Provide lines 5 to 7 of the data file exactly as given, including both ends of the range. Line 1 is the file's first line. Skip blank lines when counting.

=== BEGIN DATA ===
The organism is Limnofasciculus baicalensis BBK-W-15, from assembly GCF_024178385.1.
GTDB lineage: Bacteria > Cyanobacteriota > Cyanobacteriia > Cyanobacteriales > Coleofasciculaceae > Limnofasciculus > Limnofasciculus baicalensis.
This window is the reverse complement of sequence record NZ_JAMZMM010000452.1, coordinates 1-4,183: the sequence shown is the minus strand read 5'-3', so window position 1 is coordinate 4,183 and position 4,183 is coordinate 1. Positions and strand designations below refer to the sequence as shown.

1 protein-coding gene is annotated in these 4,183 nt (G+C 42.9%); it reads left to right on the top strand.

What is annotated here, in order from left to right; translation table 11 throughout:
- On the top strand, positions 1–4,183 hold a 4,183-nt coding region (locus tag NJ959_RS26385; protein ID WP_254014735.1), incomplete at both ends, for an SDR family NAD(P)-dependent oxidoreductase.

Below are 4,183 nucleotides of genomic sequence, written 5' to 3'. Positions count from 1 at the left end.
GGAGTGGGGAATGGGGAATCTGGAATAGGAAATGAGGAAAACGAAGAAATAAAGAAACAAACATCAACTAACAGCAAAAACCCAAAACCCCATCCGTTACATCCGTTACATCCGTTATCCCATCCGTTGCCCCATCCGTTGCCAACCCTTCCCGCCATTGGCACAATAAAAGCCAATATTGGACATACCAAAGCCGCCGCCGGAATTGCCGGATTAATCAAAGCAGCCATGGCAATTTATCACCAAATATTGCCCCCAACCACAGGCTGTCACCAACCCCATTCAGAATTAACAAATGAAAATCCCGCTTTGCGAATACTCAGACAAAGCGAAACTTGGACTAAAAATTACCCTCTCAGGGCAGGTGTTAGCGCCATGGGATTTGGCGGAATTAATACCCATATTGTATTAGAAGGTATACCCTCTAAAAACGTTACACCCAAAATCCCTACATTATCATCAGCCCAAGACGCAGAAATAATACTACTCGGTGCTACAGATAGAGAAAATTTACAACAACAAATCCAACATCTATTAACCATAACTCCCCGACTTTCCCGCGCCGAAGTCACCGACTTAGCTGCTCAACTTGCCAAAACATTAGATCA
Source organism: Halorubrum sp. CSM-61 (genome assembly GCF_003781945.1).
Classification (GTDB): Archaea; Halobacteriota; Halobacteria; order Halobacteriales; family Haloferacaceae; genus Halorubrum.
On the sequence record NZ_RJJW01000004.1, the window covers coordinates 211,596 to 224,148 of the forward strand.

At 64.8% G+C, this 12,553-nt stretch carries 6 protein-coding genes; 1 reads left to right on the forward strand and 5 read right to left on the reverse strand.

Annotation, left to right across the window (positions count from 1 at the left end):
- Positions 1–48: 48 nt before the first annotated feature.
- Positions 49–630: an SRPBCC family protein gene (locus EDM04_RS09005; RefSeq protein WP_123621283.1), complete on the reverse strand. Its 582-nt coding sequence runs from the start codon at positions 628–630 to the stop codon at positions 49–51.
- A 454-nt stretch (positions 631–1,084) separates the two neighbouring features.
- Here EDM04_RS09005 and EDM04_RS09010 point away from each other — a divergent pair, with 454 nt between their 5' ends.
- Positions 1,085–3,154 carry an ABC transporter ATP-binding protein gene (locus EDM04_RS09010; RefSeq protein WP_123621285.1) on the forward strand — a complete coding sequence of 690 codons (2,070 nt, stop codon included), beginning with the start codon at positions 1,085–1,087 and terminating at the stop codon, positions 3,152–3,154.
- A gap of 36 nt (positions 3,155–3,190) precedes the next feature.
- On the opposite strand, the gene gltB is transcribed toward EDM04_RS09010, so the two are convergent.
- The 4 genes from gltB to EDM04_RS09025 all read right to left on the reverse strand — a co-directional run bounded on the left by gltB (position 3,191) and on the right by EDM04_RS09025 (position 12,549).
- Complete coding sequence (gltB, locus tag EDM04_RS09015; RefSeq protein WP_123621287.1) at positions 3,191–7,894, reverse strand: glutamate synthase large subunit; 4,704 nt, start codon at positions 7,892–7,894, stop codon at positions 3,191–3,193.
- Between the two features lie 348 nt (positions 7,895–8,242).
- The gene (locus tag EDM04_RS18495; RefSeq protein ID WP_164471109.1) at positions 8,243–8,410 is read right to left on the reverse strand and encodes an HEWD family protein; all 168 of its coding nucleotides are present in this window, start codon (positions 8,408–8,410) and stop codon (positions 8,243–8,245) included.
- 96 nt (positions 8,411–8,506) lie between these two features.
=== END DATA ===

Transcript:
What is annotated here, in order from left to right; translation table 11 throughout:
- On the top strand, positions 1–4,183 hold a 4,183-nt coding region (locus tag NJ959_RS26385; protein ID WP_254014735.1), incomplete at both ends, for an SDR family NAD(P)-dependent oxidoreductase.

Below are 4,183 nucleotides of genomic sequence, written 5' to 3'. Positions count from 1 at the left end.